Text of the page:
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Coliseum’s new home comes a big step closer

Reporter: HELEN KORN
Date published: 22 January 2013


OLDHAM Coliseum is set to win a massive £9 million towards a grand new home.

With Oldham Council, the theatre has been given an initial £465,000 by Arts Council England to develop detailed architectural plans over the next 18 months — which will allow it to make a second-stage application for another £4.4million towards the project.

In November the Chronicle announced the theatre’s new venue would be based alongside a new Oldham Heritage Centre, which has already received £615,000 towards a total of £3.9 million from the Heritage Lottery Fund.

The new development — next to the old library and alongside the new town centre Metrolink line on Union Street, would also house Oldham Theatre Workshop and anglo-asian company, Peshkar.

Coliseum executive director David Martin says he is confident the plans for a 600-seater theatre can be completed in time.

He said: “This is our chance to get some detailed drawings together, as well as a business plan that shows this new entity is not a lame dog and we mean business.

“We will be working through all the figures with a fine-tooth comb. We don’t want to be in a situation where we have a new building we can’t afford to run. We wouldn’t be allowed to do that with public money. It will be a lot of hard work but we can, and will, do it.”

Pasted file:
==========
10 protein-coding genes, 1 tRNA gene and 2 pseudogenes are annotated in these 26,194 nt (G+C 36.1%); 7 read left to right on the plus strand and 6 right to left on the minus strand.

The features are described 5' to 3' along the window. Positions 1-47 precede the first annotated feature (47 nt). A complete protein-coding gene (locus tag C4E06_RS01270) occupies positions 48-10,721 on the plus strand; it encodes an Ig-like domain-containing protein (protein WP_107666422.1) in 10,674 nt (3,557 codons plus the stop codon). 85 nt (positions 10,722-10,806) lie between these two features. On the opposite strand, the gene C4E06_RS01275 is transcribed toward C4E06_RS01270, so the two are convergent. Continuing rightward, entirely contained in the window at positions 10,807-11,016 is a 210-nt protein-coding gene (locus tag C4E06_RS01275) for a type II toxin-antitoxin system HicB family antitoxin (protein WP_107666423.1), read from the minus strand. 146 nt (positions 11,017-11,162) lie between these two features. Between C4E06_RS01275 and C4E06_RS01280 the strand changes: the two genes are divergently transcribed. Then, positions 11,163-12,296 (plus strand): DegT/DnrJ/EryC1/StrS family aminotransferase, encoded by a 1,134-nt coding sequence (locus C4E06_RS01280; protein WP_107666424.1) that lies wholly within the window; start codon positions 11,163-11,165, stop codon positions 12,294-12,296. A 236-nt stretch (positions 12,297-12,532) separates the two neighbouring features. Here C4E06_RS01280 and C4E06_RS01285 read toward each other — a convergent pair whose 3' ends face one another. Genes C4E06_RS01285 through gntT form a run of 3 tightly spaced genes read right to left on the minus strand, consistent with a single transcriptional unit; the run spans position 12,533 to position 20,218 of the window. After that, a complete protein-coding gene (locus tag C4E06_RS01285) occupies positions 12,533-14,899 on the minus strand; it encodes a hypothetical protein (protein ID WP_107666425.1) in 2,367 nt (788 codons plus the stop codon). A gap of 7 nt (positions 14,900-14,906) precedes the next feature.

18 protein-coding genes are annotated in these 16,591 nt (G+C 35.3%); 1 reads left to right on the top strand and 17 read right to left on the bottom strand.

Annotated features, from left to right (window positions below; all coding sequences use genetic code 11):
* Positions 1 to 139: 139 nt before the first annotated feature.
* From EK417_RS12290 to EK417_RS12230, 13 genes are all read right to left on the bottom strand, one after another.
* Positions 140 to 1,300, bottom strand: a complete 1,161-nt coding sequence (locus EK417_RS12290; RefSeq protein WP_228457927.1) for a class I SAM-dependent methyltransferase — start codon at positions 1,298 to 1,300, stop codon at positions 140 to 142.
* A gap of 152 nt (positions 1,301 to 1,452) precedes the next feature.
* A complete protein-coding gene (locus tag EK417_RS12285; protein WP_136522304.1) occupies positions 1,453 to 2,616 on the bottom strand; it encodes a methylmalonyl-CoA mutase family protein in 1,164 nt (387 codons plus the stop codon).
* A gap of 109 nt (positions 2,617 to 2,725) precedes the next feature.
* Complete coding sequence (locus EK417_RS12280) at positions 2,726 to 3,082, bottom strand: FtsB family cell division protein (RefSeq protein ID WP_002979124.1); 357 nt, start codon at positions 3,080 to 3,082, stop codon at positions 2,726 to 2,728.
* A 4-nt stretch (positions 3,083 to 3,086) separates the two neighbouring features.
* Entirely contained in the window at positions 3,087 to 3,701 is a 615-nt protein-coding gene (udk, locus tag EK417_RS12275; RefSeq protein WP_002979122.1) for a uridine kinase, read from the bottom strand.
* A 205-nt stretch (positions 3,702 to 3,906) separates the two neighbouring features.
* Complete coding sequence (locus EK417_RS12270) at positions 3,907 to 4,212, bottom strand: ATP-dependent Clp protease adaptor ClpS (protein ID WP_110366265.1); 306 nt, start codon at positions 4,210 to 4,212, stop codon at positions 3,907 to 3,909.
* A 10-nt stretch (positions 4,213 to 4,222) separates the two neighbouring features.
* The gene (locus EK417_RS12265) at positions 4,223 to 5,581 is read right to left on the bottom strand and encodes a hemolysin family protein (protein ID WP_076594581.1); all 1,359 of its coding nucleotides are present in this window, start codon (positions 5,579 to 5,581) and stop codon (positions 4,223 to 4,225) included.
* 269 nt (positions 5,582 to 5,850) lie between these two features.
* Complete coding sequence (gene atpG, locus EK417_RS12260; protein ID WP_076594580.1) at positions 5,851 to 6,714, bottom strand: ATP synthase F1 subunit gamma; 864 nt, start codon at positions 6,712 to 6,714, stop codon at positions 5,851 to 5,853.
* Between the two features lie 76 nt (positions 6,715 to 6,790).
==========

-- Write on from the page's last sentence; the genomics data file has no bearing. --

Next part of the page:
Oldham Council leader Jim McMahon said: “The theatre is hugely important to our community — a major cultural asset which also delivers hugely important educational work right across our borough.

“We must invest in our existing assets and a flourishing Coliseum is an essential part of our wider regeneration vision for our town centre.”

Building works will still be a decade away — which is why the recent £1.5 refurbishment of the current Fairbottom Street venue went ahead. Not to have spent the money would have meant closure of the theatre and likely loss of the major local asset

The refurbishment couldn’t enlarge the building to allow efficient use for the large amount of work the Coliseum company now undertakes.

Chief executive Kevin Shaw said refurbishment was essential regardless of whether they would eventually move out: “In the last 10 years there have been two other very serious bids to move the Coliseum to new locations, neither of which has come to fruition. We had to make a decision about Fairbottom Street to secure the company’s future,” he said.

Oldham Coliseum attracts about 100,000 visitors a year and its audiences bring the town around £17.5 million in overall spending.


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